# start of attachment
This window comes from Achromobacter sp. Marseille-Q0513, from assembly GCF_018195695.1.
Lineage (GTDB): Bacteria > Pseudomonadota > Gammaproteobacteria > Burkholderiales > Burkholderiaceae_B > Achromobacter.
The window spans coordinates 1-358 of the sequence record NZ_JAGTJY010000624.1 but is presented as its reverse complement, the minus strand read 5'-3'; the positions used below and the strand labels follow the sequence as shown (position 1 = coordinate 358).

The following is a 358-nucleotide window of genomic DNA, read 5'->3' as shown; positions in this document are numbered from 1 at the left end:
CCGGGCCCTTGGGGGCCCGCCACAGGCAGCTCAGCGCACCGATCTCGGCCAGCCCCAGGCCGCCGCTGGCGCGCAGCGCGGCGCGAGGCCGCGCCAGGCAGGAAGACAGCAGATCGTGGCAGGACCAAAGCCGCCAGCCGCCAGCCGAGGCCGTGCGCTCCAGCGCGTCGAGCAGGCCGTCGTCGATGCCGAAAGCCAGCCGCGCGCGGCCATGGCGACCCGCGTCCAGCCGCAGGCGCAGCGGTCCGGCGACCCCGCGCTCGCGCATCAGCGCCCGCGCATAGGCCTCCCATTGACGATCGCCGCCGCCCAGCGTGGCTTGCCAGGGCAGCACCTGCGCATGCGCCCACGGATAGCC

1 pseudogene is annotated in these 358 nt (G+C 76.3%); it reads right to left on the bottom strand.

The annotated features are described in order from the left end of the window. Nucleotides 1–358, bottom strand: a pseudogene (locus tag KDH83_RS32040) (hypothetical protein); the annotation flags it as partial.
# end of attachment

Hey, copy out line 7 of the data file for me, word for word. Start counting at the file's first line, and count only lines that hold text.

The annotated features are described in order from the left end of the window. Nucleotides 1–358, bottom strand: a pseudogene (locus tag KDH83_RS32040) (hypothetical protein); the annotation flags it as partial.